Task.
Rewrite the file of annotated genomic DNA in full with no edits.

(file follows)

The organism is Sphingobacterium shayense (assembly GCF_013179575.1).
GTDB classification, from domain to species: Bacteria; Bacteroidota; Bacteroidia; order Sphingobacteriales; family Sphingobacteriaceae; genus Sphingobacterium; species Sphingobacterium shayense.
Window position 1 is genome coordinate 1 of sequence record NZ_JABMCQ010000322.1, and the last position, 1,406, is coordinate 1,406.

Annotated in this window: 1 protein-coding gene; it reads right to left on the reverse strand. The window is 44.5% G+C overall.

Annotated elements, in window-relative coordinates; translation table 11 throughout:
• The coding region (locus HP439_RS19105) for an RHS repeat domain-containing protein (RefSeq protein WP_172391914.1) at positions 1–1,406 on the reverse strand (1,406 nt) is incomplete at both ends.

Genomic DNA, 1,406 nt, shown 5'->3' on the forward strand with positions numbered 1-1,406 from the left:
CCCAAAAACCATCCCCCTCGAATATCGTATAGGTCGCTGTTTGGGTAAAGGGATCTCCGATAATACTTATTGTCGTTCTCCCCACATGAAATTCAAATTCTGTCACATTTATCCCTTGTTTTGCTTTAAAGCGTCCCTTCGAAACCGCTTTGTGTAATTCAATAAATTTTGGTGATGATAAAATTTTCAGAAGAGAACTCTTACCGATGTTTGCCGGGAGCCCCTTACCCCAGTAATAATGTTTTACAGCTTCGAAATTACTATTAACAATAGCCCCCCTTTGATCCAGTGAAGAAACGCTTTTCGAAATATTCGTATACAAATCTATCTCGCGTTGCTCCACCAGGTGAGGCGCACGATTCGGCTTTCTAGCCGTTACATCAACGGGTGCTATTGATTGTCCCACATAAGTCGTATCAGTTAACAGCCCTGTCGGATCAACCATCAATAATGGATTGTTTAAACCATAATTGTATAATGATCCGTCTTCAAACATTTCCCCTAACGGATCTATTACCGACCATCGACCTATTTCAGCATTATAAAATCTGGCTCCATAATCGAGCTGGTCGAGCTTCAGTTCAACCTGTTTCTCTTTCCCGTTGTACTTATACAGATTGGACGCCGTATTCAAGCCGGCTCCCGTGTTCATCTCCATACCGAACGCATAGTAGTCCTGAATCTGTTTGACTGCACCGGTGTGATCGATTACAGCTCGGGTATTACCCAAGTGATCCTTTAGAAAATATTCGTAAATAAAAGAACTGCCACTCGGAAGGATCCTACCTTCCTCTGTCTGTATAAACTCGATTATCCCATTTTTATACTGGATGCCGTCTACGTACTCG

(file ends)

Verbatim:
The organism is Sphingobacterium shayense (assembly GCF_013179575.1).
GTDB classification, from domain to species: Bacteria; Bacteroidota; Bacteroidia; order Sphingobacteriales; family Sphingobacteriaceae; genus Sphingobacterium; species Sphingobacterium shayense.
Window position 1 is genome coordinate 1 of sequence record NZ_JABMCQ010000322.1, and the last position, 1,406, is coordinate 1,406.

Annotated in this window: 1 protein-coding gene; it reads right to left on the reverse strand. The window is 44.5% G+C overall.

Annotated elements, in window-relative coordinates; translation table 11 throughout:
• The coding region (locus HP439_RS19105) for an RHS repeat domain-containing protein (RefSeq protein WP_172391914.1) at positions 1–1,406 on the reverse strand (1,406 nt) is incomplete at both ends.

Genomic DNA, 1,406 nt, shown 5'->3' on the forward strand with positions numbered 1-1,406 from the left:
CCCAAAAACCATCCCCCTCGAATATCGTATAGGTCGCTGTTTGGGTAAAGGGATCTCCGATAATACTTATTGTCGTTCTCCCCACATGAAATTCAAATTCTGTCACATTTATCCCTTGTTTTGCTTTAAAGCGTCCCTTCGAAACCGCTTTGTGTAATTCAATAAATTTTGGTGATGATAAAATTTTCAGAAGAGAACTCTTACCGATGTTTGCCGGGAGCCCCTTACCCCAGTAATAATGTTTTACAGCTTCGAAATTACTATTAACAATAGCCCCCCTTTGATCCAGTGAAGAAACGCTTTTCGAAATATTCGTATACAAATCTATCTCGCGTTGCTCCACCAGGTGAGGCGCACGATTCGGCTTTCTAGCCGTTACATCAACGGGTGCTATTGATTGTCCCACATAAGTCGTATCAGTTAACAGCCCTGTCGGATCAACCATCAATAATGGATTGTTTAAACCATAATTGTATAATGATCCGTCTTCAAACATTTCCCCTAACGGATCTATTACCGACCATCGACCTATTTCAGCATTATAAAATCTGGCTCCATAATCGAGCTGGTCGAGCTTCAGTTCAACCTGTTTCTCTTTCCCGTTGTACTTATACAGATTGGACGCCGTATTCAAGCCGGCTCCCGTGTTCATCTCCATACCGAACGCATAGTAGTCCTGAATCTGTTTGACTGCACCGGTGTGATCGATTACAGCTCGGGTATTACCCAAGTGATCCTTTAGAAAATATTCGTAAATAAAAGAACTGCCACTCGGAAGGATCCTACCTTCCTCTGTCTGTATAAACTCGATTATCCCATTTTTATACTGGATGCCGTCTACGTACTCG